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Is it even possible without resorting to gradient descent methods? I can't see any way to algebraically reason around the cumulative normal functions involved in d1 and d2.

Any ideas?

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  • $\begingroup$ If two options have different IV they will have different Delta, so how can you compute the right delta without knowing the IV? You would be missing a crucial input. $\endgroup$
    – nbbo2
    May 11 at 23:30
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    $\begingroup$ Yes but assuming you have the option price, you can already infer IV using a gradient descent method. You can then plug IV into d1 to obtain your Delta on the option. My question is regarding an algebraic solution, if any :D $\endgroup$
    – Hurlock
    May 12 at 12:40
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    $\begingroup$ It is not possible AFAIK to go from Option Price to Delta algebraically, without going through any iterative process, regardless of whether directly or through an intermediate calculation of IV. $\endgroup$
    – nbbo2
    May 12 at 12:54
  • $\begingroup$ You'd need at the very least the option price and the change of the option price wrt to strike to get the delta. $\endgroup$ May 12 at 15:25

2 Answers 2

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In most (all?) practical cases, Delta is a model-dependent measure; you need a model to compute it. Black-Scholes, Heston, ... each model has a formula for the (call) option price $C$ and its Delta $\Delta$ , and each model depends on a set of contractually fixed parameters (strike, maturity date $T$), quasi-observables (underlying level $S$, reference rate) and unobservables (implied vol among others) inputs.

On the other hand, Delta is defined as partial derivative, and it can be approximated as such:

$$ \begin{align} \Delta &\equiv \frac{\partial O}{\partial S}\\ &\approx\frac{O(S_t+dS,t)-O(S_t,t)}{dS}\\ &\approx \frac{O(S_{t+dt},t+dt)-O(S_t,t)}{S_{t+dt}-S_t} \end{align} $$

The first approximation is the finite forward difference approximation to the derivative (which introduces an error, of course), and the second approximation introduces yet another error as we cannot fix the time to maturity anymore. We can thus approximate delta to some degree given a time series of option prices and the corresponding time series of underlying levels.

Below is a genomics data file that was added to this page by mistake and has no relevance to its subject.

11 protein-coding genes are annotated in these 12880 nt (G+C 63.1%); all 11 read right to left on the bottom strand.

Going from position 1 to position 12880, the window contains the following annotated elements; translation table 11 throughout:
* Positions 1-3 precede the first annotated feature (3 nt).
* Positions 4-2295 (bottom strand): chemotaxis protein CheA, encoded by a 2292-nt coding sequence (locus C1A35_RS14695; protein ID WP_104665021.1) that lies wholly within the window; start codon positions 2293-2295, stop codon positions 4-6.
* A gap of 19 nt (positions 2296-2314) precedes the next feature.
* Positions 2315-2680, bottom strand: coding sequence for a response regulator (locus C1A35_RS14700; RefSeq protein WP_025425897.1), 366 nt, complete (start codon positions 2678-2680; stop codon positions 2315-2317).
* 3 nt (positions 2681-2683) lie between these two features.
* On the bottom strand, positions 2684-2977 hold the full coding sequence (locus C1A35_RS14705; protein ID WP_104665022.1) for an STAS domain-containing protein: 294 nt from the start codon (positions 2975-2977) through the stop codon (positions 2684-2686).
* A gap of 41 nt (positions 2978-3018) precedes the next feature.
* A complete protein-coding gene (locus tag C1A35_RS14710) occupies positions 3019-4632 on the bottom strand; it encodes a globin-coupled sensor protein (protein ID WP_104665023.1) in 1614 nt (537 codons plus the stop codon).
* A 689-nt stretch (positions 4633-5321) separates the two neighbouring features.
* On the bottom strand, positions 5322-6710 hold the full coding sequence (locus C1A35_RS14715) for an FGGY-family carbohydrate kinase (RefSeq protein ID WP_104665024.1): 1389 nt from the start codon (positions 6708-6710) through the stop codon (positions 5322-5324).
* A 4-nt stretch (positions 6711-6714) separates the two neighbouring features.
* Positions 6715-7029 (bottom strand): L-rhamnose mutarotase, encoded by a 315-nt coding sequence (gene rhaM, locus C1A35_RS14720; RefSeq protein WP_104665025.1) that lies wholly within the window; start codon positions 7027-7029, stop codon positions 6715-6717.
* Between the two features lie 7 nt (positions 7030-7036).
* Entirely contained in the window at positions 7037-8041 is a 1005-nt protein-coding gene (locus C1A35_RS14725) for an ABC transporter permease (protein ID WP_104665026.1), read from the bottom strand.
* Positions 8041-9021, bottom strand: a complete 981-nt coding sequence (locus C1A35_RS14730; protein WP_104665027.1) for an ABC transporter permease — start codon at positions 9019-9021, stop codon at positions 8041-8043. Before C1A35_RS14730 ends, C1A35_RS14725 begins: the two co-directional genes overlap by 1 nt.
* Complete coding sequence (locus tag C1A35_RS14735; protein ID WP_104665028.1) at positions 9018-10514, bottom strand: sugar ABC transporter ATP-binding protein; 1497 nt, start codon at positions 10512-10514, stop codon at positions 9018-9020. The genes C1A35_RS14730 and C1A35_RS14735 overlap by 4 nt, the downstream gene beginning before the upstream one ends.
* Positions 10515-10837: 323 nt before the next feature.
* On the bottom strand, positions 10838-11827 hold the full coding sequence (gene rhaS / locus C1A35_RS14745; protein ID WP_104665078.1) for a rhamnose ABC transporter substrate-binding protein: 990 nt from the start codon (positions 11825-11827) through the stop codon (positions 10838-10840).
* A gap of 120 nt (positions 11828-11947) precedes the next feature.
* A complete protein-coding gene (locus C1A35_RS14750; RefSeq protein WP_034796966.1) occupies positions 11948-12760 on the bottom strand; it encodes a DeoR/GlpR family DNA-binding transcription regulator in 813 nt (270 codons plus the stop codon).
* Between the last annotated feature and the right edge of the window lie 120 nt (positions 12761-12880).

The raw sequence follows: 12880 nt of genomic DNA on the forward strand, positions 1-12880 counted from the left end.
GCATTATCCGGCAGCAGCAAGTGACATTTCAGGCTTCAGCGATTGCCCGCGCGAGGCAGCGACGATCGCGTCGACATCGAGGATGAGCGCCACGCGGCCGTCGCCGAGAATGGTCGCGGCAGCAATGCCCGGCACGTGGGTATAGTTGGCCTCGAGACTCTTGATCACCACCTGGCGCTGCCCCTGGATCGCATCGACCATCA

The quality of the approximation deteriorates dramatically with large price increments $|dS=S_{t+1}-S_t|\gg0$, with large time increments $dt\gg0$, and of course when the time to maturity is 'small'.

For the Black Scholes Merton model, here's a quick-and-dirty simulation with simulation size $n=1,000$ for each combination. Error statistics around $err=\ln(\hat{\Delta_t}/\Delta_t)$

S     X    r    IV    ttm dt   Delta_true   avg(err)    q05(err)    q95(err)
100   100  .05  .20   255 1    0.6368       -0.001      -0.052      0.053
100   100  .05  .20   255 5    0.6368       -0.003      -0.12       0.10
100   100  .05  .20   100 1    0.5867       -0.005      -0.10       0.09
100   100  .05  .20   100 5    0.5867       -0.007      -0.20       0.18
90    100  .05  .20   100 5    0.2670       -0.02       -0.40       0.32

As you can see, the quality of this approximation can deteriorate rapidly...

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    $\begingroup$ For many SV models the following holds: $$S \frac{\partial C}{\partial S} = C - K \frac{\partial C}{\partial K}$$ So you can calculate delta if the price is known and the derivative of option price wrt to $K$. This is what I meant in my comment to OP. $\endgroup$ May 13 at 8:08
  • $\begingroup$ Nice, you should add that as an answer as well! $\endgroup$ May 13 at 8:11
  • $\begingroup$ Clever idea! Instead of the forward difference you could use the central difference which greatly reduces the error as can be seen here. $\endgroup$
    – AKdemy
    May 13 at 20:47
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A number of models used in options pricing, but by no means all, are homogeneous of degree 1 in spot price and strike.

This means, $$ C(\lambda S, \lambda K) = \lambda C(S,K) $$ If you differentiate the above wrt $\lambda$, then $$ S \frac{ \partial C}{\partial (\lambda S)} + K \frac{ \partial C}{\partial (\lambda K)} = C $$ Then, setting $\lambda = 1$ you get $$ S \frac{ \partial C}{\partial S} + K \frac{ \partial C}{\partial K} = C $$ So, if you have $C$ and $K \frac{ \partial C}{\partial K}$, then you can deduce $S \frac{ \partial C}{\partial S}$ without knowing the IV.

For models that are not homogenous of degree 1 in strike and spot, such as (stochastic) local volatility models, you cannot do this and you will have to resort to for example time series approximation as per @Kermittfrog's answer.

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    $\begingroup$ I think that this ansatz is 'more pure' than the "statistical" approximation. Nice! $\endgroup$ May 13 at 8:50

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